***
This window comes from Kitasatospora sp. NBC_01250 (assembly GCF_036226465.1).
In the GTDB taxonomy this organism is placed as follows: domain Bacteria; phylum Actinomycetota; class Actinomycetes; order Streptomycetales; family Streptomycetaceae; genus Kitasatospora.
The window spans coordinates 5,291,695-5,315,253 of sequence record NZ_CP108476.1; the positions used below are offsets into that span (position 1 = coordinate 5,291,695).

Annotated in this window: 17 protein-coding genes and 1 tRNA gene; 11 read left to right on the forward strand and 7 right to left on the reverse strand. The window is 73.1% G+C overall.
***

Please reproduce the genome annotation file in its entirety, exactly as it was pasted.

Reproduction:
This window comes from Kitasatospora sp. NBC_01250 (assembly GCF_036226465.1).
In the GTDB taxonomy this organism is placed as follows: domain Bacteria; phylum Actinomycetota; class Actinomycetes; order Streptomycetales; family Streptomycetaceae; genus Kitasatospora.
The window spans coordinates 5,291,695-5,315,253 of sequence record NZ_CP108476.1; the positions used below are offsets into that span (position 1 = coordinate 5,291,695).

Annotated in this window: 17 protein-coding genes and 1 tRNA gene; 11 read left to right on the forward strand and 7 right to left on the reverse strand. The window is 73.1% G+C overall.